I find the crusty old gate keeper's questions unsettling. I must explain myself and do so without actually saying anything. I hear him warn us of strange folk abroad as I step through the gate he is guarding -- if only he knew, but then perhaps it is best he does not.
It's so late the outer streets of the town are all but deserted, but as we enter the village proper, we find ourselves faced with big people, nothing at all like Gandalf. I have heard tales of such. There are so many. We must dodge and sidestep to avoid being toppled. Even though we endeavor to stay out of the way, still we are warned by passersby to watch ourselves. I frantically search for the inn Gandalf told me of -- what was it again? -- oh! yes, the Prancing Pony. I barely contain my sigh of relief when the sign is espied, squeaking as it swings in the wind.
What a relief to enter the place at last. Pushing back my hood, I try to shake off a bit of the rain just inside the door, followed by Pippin, Merry, and Sam. The counter I face is taller than I am, behind which the barkeep waits on his customers. Clearly a good height for big folk, but I cannot see over the edge. I try to attract the attention of the proprietor, not an easy thing to do from where I stand. Finally, a large man peers over the bar and greets us warmly, offering accommodations that will suit our size. A lovely thought, but first things first. Where is Gandalf?
The barkeep, owner, what was his name again? Butterbur? Yes, Butterbur, seems a proper name for an innkeeper. But that's neither here nor there. He seems to turn over in his mind the name I gave him for myself, Mr. Underhill per Gandalf's instructions. I find it a bit disconcerting; it is almost as though he does not believe me. Why should he? I don't believe it myself. I really am not up to this kind of adventure. Anything to redirect his thoughts from my name.
Fortunately, he is easily distracted with my more pressing request, that he inform Gandalf the Grey of our arrival. My breath catches when the man doesn't seem to recognize the wizard's name. Has he not yet arrived? What a relief when the owner describes my dear friend. So, he is here. My heart quails when the keep shakes his head saying he's not seen Gandalf in six months. Turning to my companions, Sam asks the question we all share -- "What do we do now?"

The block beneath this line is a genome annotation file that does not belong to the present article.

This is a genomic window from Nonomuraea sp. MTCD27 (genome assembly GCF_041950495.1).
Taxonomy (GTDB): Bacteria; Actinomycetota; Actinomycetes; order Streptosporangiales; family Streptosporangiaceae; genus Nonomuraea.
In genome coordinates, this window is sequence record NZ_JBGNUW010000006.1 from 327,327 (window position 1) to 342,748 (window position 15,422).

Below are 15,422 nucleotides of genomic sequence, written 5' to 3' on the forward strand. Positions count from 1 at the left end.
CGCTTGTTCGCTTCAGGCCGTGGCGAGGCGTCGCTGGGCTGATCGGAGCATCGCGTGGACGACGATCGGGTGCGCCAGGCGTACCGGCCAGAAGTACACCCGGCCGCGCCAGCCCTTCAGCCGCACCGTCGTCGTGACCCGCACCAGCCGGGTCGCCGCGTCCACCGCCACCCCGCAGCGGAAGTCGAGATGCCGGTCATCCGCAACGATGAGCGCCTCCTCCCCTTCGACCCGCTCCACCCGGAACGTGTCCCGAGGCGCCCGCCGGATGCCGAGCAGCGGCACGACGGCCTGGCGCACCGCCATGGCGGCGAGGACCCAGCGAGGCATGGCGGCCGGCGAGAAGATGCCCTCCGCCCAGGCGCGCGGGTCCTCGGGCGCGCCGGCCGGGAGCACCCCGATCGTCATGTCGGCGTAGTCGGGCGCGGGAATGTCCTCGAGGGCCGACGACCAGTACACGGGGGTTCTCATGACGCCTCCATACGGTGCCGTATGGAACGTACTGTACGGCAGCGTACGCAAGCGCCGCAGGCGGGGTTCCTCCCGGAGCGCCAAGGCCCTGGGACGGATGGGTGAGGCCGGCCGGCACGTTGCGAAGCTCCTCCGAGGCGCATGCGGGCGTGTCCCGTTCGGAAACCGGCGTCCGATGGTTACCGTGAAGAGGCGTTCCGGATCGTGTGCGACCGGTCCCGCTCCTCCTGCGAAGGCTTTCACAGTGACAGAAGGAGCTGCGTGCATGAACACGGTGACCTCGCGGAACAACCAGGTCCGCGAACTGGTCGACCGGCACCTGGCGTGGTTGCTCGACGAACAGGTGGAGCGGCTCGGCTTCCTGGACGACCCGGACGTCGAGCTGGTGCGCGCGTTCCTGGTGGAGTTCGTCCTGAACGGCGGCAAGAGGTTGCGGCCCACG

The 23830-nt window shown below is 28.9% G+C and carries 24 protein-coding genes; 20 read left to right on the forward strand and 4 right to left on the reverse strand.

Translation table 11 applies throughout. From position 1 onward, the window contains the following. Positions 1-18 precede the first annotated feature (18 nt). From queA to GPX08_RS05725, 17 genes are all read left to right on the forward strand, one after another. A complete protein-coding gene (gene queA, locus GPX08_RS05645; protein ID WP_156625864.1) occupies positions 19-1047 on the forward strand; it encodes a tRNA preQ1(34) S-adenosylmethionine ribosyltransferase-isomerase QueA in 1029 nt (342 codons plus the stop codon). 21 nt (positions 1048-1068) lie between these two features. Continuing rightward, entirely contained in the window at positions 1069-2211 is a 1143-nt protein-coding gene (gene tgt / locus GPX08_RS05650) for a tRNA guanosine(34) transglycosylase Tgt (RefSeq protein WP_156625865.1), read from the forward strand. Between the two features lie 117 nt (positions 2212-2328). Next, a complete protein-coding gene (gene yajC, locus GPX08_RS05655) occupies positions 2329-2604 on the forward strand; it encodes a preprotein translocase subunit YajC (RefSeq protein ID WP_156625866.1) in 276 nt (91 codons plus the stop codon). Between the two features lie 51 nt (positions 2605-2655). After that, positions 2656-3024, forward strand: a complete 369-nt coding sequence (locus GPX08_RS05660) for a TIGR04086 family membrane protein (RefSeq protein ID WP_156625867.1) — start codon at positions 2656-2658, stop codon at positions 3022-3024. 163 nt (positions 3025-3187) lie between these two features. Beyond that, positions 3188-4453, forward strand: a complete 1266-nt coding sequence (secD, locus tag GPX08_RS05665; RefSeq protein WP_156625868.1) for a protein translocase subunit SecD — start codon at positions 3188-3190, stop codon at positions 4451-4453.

There is nothing for it but to wait. Gandalf had not informed me of what to do if he were not at the inn on my arrival. Where was I to go from here? I could just go on to Rivendell. I know of no other alternative, for returning to the Shire now is unthinkable. Perhaps he is only delayed. I must think.
We find ourselves in the common room with a bit of bread and cheese and ale. Sam is perhaps as concerned as I am. Merry and Pippin on the other hand are far less worried, but then, they do not know the true nature of the journey. What was I thinking bringing them along? Pippin, at least, really is too young, but then Merry isn't that much older. And certainly, one can hardly be separated from the other. There really was nothing for it but to bring both. They got me to Bree, as they determined they would. Perhaps I should send them both back to the Shire now. Surely, it would be safer.
Sam points out a man in the corner that he has noticed watching me. How am I hunted everywhere I turn? Does everyone know I have the thing? No, how could they? Then why is the man watching me? As Butterbur passes by, I'm able to catch his attention and inquire after the stranger. From Butterbur's reply, I take it that he at least does not trust this -- Strider, he called him, a Ranger, whatever that is.
Bone weary, I find myself mulling over this new information. I am scarcely aware that I am turning the Ring in my fingers. Oh, for some rest. I vaguely hear my name... Underhill? No, my real name, Baggins... Baggins?? Pippin!! Yet I cannot shout at him, so I must make my way across a floor crowded with big people, weaving my way in and out until I can grasp my cousin's arm, trying to silence him. It's too late. I've misstepped somehow and find myself falling; the Ring flips out of my grasp into the air. I reach to catch it, and it lands neatly on my finger, as though it wanted to be there. I know the consequences. What have I done?!